The Scene (TImestamp 00:53:20): Rocky, Duke and Paulie are staying in a rustic lodge in a windswept farming community where a few Soviet agents are assigned as guard detail. Duke, after beating one of the Soviets in a game of chess, heads upstairs to check on his fighter and discovers Rocky tacking some photographs on the wood framed mirror on the dresser in his room. Training starts in the morning but Rocky seems sullen. Duke lays it out, that Apollo was like his son, and now Rocky is the one. He’s got to make sure Apollo didn’t die for nothing. Rocky’s going to have to go through hell, worse than any nightmare he’s dreamed, but when he gets through it, he’s going to be the one standing. He tells him that Rocky knows what he’s got to do. Now do it.
Duke has always been a likable character. He’s been in the corner from the start, even though he wasn’t given a name until Rocky III, yet Creed called him Tony (the actor’s real name) at one point in Rocky II. And it was in Rocky II where he had his most memorable moment, trying to convince Apollo not to get back in the ring with Rocky after the narrow win in their first fight. “He’s all wrong for us, baby,” he pleads. “I saw you beat that man like I never saw no man get beat before and the man kept coming after you.”
Right there, we learned that Duke had great respect for Rocky, especially as a fighter. He didn’t want his own champion to face him again. That says a lot. Then, after Creed and Rocky became friends, Duke had both fighters to train and brought them under his wing. While this was never really addressed in Rocky II or III, as it was implied that Creed trained Rocky for his bout against Lang, Duke was there at ringside. Now he steps up. He alone will get Balboa ready for what is surely the biggest fight of his life.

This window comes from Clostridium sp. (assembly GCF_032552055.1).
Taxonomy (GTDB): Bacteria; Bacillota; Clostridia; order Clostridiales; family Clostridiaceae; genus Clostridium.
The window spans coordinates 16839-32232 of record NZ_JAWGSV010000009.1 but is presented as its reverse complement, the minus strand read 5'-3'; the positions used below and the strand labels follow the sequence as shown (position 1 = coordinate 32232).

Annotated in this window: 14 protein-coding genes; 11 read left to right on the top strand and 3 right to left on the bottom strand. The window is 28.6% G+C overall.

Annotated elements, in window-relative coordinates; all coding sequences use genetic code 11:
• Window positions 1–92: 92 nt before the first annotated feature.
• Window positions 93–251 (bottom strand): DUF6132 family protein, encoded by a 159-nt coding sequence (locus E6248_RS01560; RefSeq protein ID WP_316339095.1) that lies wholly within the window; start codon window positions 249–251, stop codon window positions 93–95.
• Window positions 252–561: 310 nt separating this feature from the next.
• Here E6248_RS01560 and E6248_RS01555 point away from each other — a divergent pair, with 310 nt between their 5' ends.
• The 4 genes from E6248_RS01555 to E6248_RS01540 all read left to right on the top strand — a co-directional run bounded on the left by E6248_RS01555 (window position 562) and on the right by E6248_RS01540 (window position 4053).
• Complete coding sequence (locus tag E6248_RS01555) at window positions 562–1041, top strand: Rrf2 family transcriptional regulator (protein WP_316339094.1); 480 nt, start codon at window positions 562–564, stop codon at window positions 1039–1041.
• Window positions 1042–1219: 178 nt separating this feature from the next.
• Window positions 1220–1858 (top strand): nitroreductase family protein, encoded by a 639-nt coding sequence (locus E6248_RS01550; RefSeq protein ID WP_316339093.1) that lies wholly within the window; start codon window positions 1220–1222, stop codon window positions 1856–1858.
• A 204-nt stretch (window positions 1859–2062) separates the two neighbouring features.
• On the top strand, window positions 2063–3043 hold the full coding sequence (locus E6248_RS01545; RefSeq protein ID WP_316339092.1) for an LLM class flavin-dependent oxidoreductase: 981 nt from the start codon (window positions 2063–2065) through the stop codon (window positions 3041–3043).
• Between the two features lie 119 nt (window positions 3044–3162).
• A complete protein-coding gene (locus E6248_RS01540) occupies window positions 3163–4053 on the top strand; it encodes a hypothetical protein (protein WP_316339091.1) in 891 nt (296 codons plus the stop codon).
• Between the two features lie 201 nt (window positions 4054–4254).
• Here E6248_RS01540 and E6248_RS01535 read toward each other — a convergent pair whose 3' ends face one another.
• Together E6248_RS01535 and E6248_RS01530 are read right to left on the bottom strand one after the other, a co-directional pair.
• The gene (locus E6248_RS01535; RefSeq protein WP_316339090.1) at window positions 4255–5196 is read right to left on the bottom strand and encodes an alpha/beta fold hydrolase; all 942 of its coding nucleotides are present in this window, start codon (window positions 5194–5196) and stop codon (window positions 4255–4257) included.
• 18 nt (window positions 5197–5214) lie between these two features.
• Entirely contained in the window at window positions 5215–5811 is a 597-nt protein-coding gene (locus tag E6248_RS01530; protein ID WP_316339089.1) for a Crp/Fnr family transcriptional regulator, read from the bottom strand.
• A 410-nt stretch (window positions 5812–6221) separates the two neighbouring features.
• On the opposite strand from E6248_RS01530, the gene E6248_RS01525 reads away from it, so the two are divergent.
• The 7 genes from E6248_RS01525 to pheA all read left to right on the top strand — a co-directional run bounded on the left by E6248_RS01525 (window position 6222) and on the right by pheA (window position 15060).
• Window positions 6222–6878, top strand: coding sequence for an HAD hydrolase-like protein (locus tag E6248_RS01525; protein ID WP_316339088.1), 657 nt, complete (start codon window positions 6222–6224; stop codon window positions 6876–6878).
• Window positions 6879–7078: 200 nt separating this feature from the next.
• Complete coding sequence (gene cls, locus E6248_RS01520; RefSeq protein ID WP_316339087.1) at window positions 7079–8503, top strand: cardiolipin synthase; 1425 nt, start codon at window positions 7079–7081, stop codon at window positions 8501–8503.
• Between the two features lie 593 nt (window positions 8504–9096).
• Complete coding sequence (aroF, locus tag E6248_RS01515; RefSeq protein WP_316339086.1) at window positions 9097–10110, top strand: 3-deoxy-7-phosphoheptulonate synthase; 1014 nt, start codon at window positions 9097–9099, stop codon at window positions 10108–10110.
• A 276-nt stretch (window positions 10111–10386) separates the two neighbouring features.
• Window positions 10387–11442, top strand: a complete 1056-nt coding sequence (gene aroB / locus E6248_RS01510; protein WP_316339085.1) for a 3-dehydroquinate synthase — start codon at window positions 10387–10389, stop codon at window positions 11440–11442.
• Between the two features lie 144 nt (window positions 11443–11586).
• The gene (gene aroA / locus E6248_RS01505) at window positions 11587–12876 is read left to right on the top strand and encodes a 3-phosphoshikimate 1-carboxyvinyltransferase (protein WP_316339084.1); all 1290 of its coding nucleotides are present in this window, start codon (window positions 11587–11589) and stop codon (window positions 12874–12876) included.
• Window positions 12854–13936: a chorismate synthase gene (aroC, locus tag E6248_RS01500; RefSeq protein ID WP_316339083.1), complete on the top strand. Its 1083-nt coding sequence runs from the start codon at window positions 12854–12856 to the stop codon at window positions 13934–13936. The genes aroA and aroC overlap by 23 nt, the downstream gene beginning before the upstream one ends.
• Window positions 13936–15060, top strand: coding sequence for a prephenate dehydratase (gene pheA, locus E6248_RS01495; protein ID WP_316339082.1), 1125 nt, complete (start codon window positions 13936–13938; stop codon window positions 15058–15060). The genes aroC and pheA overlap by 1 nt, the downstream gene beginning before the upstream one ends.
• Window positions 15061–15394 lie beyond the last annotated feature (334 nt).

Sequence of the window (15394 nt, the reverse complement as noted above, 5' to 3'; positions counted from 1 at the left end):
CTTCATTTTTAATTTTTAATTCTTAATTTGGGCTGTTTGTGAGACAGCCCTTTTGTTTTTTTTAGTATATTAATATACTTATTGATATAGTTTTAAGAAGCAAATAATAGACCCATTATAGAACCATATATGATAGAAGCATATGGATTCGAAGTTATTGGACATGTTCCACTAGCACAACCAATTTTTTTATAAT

In this simple, quiet moment, he begins the right way. They are in unfamiliar lands about to try unorthodox methods and Duke sets him straight that this is going to be hardest thing he’s ever going to do. The actor, Burton, has a strong presence about him, a mentor quality that resonates. His speaking style naturally raises interest and he has a magnetic stare, which is used to great effect here as Stallone frames him tight in dark lighting. His gaze is piercing and intense. We believe what he says. We want to follow him.
Of course, this being a Rocky film, the last bit of motivation comes from Adrian. She has been the spark for them all but here it finally feels forced and falls painfully flat as she suddenly shows up in Krasnogourbinsk without him knowing she’s coming. How she was able to do that is unclear. But we get a sad sack moment from Rocky as he meanders home for his work out and finds her on the doorstep where she comes forward and tells him she will always be with him no matter what. The problem with this is that he is already motivated. They literally, in the previous scene, showed a three minute montage of him training with fierce determination. Yes, back home she told had him that he can’t win in a scene that feels obligatory (and ends with another pop song montage), because we know that he will, since he’s Rocky, and that she will change her mind. That’s the Coca-Cola formula mentality behind Rocky. It never will, nor can it, change.
Part of the failure of Rocky III is our own fault. What do we expect? There’s little else to do with a boxing film if you’re going to make the fight itself be the plot. Raging Bull, The Fighter, even the original Rocky were not about the bouts but the stories behind them. We grow invested in the characters because they have depth and motivation from within. With Rocky IV, we are stripped of that as we already know Rocky and Drago is just a block of marble, abandoned by the sculptor. An uninteresting monster is not fun to fight.